US consumer spending up slightly by 0.1% in January
Consumer spending barely increases in the latest US government statistics.
US consumer spending in January increased by 0.1%, according to the US Bureau of Economic Analysis (BEA). The statistics about consumer spending were mostly positive, but still fell below the 0.3% that economists expected.
US January consumer spending: key figures
|Perosnal expenditures index (PCE) inflation gauge||-0.1%|
|Spending on goods||-0.2%|
Why didn’t US consumer spending meet expectations?
Consumer spending grew, but at a lower rate than expected. In January, the month-long government shutdown was the likely culprit that caused a slowdown in spending as shoppers exercised caution during the economically volatile time.
The PCE inflation gauge, a measurement of US consumption, fell by 0.1%. The decline is the largest since autumn 2016. While personal income rose by 0.2%, spending on goods fell by 0.2% as US consumers bought fewer big-ticket items like cars. Joel Naroff, chief economist at Naroff Economic Advisors, said that the corporate tax cuts passed in 2018 only had a short-term positive effect on the economy.
‘Unless some positive shock hits the economy, by the fall, we are likely to be back to where we were before the tax cut bill was passed,’ said Naroff.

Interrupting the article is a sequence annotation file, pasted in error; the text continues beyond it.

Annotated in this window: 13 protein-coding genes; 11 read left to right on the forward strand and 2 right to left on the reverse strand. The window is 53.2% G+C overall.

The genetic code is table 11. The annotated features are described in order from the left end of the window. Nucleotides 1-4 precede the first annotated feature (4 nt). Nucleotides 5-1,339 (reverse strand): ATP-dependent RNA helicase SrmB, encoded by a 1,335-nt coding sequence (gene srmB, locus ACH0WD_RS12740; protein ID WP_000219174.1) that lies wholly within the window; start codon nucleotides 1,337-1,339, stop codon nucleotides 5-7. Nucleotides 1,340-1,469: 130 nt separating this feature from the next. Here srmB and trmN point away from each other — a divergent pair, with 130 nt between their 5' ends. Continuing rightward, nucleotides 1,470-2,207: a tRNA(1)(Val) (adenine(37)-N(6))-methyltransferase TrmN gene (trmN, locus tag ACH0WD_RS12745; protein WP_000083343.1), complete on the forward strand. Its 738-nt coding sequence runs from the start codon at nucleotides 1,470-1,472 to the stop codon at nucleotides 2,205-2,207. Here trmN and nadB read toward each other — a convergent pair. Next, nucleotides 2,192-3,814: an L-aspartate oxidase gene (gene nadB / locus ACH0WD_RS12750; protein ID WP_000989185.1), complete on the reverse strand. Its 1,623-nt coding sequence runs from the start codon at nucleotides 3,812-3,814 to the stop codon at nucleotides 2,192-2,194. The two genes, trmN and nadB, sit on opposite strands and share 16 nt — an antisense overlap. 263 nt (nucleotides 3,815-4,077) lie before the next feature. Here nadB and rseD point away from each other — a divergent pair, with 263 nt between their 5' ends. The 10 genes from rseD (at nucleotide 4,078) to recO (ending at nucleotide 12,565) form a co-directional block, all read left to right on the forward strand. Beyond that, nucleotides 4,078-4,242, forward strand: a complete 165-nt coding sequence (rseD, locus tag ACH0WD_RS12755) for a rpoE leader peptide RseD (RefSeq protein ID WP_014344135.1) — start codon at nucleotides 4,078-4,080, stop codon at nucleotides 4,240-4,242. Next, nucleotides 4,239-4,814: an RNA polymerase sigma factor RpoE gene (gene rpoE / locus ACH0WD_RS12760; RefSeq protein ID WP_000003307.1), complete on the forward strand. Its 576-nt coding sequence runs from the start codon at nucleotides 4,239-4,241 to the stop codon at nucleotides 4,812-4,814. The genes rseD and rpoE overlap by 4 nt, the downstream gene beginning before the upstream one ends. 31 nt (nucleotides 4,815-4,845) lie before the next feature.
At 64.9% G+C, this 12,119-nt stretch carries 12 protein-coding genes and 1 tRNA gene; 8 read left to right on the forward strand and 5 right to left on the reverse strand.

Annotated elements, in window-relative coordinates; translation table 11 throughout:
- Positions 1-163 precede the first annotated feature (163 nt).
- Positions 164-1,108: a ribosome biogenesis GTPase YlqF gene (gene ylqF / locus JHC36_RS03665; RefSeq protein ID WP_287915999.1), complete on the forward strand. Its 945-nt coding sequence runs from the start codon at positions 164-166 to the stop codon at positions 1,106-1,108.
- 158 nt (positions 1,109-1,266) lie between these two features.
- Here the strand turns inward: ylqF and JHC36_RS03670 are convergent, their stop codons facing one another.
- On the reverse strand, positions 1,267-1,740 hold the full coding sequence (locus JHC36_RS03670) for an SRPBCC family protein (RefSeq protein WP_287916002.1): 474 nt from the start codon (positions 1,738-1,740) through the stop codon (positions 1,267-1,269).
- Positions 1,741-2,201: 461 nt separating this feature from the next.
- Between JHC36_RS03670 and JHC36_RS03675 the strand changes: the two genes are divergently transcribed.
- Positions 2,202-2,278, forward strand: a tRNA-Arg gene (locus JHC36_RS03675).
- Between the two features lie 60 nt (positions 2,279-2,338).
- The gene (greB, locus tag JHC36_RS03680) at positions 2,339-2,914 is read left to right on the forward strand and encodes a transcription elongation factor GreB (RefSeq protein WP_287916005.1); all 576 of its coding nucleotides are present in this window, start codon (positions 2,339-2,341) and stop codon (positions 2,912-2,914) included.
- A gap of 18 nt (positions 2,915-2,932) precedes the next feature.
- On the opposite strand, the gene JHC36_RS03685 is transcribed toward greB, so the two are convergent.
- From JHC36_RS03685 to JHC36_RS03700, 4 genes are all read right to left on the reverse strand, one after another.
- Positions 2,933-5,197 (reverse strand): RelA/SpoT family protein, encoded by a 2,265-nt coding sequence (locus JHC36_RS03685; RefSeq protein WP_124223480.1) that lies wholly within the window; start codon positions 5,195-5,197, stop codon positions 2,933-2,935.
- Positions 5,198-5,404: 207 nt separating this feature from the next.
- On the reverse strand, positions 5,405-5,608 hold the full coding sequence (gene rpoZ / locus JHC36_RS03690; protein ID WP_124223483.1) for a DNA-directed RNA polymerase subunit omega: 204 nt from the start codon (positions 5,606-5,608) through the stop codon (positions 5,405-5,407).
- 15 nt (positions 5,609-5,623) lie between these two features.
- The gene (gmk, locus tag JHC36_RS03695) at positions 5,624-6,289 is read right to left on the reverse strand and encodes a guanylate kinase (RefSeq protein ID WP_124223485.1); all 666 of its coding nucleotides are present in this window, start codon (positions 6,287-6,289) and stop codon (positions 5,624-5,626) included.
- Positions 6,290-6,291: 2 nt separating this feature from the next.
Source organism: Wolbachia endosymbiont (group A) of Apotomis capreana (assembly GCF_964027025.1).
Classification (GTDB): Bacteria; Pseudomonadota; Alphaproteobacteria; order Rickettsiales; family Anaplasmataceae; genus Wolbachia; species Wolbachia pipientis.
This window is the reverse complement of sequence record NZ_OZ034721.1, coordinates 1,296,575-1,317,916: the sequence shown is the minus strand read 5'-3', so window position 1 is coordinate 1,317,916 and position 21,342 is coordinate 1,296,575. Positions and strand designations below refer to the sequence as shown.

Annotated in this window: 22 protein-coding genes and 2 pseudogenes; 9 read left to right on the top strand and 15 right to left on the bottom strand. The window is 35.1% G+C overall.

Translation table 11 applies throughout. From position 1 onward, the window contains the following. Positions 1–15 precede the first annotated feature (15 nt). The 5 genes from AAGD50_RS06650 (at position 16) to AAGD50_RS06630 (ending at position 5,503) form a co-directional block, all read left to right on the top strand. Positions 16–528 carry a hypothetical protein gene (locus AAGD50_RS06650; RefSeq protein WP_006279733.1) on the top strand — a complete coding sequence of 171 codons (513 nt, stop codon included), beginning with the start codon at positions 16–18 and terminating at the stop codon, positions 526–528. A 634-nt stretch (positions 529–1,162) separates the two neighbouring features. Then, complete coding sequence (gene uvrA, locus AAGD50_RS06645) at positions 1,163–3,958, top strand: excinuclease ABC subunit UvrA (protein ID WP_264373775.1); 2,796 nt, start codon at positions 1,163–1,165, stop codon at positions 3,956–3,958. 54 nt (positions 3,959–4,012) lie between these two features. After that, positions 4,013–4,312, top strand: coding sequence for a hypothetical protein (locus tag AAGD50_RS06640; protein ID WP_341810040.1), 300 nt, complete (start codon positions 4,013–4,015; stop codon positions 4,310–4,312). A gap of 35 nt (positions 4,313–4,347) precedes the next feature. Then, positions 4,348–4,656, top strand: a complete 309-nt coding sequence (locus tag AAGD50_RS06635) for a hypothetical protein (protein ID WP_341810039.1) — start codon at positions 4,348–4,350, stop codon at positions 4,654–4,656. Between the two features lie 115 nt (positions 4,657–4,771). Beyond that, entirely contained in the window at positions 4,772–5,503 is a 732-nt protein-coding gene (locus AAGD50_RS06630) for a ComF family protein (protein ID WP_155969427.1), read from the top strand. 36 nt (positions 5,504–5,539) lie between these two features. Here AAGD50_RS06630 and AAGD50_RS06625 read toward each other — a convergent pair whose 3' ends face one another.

How will the US consumer spending statistics affect the economy?
Before the statistics about sluggish growth in consumer spending, the Fed has decided to halt interest rate increases for the rest of the year. The lack of inflation growth may lead to more patience before implementing more rate hikes. Minneapolis Federal Reserve president, Neel Kashkari, noted that if the US consumer spending data is part of a larger trend, the Fed may start considering cutting interest rates.
‘I don’t know if the recent slowdown in data is a blip or if it’s a real economic trend. If we reach the conclusion that the economy is really slowing, then I think it would be appropriate to consider cutting interest rates,’ said Kashkari.
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